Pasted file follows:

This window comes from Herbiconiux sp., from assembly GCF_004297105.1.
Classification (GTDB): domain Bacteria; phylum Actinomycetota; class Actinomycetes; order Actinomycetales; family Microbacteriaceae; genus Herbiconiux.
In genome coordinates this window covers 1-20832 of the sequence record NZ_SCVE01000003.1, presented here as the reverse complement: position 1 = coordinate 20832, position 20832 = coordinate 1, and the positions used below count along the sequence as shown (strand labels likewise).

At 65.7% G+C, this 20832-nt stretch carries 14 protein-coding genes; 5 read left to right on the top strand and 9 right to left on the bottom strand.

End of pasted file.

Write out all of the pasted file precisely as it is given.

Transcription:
This window comes from Herbiconiux sp., from assembly GCF_004297105.1.
Classification (GTDB): domain Bacteria; phylum Actinomycetota; class Actinomycetes; order Actinomycetales; family Microbacteriaceae; genus Herbiconiux.
In genome coordinates this window covers 1-20832 of the sequence record NZ_SCVE01000003.1, presented here as the reverse complement: position 1 = coordinate 20832, position 20832 = coordinate 1, and the positions used below count along the sequence as shown (strand labels likewise).

At 65.7% G+C, this 20832-nt stretch carries 14 protein-coding genes; 5 read left to right on the top strand and 9 right to left on the bottom strand.